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Advertising's altruism

How driving societal change has become a key ambition for creative companies

By Ian Darby

Harnessing creativity to make a positive change in society and the world around us is nothing new, but it's increasingly becoming more than just a spare-time activity for some of the world's most successful creatives and creative companies.

Former Apple design chief Sir Jony Ive has just joined forces with Prince Charles to launch the Terra Carta Design Lab, which will encourage students at London’s Royal College of Art to “create small designs” that can make a big impact in addressing climate change. Ive explained that “often the biggest challenges demand the most ingenious, most creative thinking”.

Closer to home, that spirit also underpins the new IPA “Accelerate Opportunity” agenda under president Julian Douglas, which identifies Covid as providing “an inflection point, a discontinuous moment to change things, an opportunity to press re-set on a whole range of issues far beyond advertising." Involvement in solving broader societal problems has the potential, the IPA says, to “show the world what advertising’s brightest thinkers are capable of through creativity, ideas and their skills in engagement and persuasion.”

Sarah Jenkins, managing director at Saatchi & Saatchi, believes that this is an important message: “It's insanity not to involve the ad industry in these issues. You have a literal army of creative talent - thinkers, fixers, creators and doers. It is absolutely achievable, the door just needs to be opened to us.

“The NHS are utterly brilliant for delivering the vaccine roll out and we are all beyond lucky to have them. But I reckon, if you'd given the ad industry the test and trace brief, we could have done that with some serious effectiveness. And without the £37 billion bill.”

Advertising’s intent to address some big issues was clear throughout the early stages of the Covid crisis. For instance, St Luke’s won plaudits with its ‘Stay Home Now’ work, which reversed the NHS logo to urge people to follow lockdown rules responsibly.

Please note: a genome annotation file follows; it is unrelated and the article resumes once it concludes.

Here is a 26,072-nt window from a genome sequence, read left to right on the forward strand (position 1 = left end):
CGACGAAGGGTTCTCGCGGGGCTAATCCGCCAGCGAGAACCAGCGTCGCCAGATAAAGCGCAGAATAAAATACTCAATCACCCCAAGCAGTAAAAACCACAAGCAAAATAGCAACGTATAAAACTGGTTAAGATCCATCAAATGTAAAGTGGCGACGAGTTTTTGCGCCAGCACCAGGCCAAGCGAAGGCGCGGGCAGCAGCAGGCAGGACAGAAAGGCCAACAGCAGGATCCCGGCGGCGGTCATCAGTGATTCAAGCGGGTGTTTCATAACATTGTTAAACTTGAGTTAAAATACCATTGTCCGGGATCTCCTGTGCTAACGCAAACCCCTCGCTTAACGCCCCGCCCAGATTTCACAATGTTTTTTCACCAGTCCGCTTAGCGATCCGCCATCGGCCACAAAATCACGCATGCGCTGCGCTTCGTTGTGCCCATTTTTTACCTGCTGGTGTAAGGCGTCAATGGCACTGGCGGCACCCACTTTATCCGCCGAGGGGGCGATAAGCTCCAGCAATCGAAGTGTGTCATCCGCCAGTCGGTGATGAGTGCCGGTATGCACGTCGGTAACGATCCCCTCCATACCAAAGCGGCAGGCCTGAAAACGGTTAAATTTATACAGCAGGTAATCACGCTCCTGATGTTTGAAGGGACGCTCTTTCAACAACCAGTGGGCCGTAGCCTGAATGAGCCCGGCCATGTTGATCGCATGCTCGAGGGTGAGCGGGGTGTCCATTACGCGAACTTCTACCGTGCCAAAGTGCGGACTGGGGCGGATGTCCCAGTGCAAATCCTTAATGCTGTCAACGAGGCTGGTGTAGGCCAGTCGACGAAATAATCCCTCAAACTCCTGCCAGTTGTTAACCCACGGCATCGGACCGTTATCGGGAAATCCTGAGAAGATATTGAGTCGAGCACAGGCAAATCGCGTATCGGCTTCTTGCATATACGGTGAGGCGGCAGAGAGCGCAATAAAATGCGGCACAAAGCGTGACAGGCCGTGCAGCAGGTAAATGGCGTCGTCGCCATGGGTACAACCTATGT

This mood was later translated into work for clients in campaigns such as the Ogilvy ‘Courage is Beautiful’ campaign for Dove, and Saatchi & Saatchi worked with its client Marie Curie, which was forced to cancel its biggest fundraiser, the Great Daffodil Appeal, due to Covid. Jenkins says: “With our backs firmly up against the wall, we managed to pull off an emergency campaign within 10 days, which helped raise £1.3 million of desperately needed funds in four weeks, and went on to deliver £7 million in total.” More recently, adam&eveDDB’s involvement in the #WeThe15 movement to support people living with disabilities on a global scale has already made a profound impact.

And there are plenty of smaller-scale projects instigated by ad creatives too. Laura Muse, creative director at VCCP, has been involved in several purpose-based projects in recent times. Notably, activity around International Women’s Day in 2020 that embraced her interest in embroidery to create a range of cushions that were distributed around the agency bearing messages including “You’re funny for a girl” and “Who’s his PA? Let’s ask her.”

Muse says that the project, which was inspired by meetings of the VCCP Diversity & Inclusion collective, is reflective of her work “trying to help women succeed in the industry and broader society”. She says that having a strong commitment to the cause is essential when using creativity to address these issues: “Advertising does have a really good history of making positive change, and I think where the people that make the work have a genuine understanding of the problem that’s where the best work comes from, if they really believe in the cause.”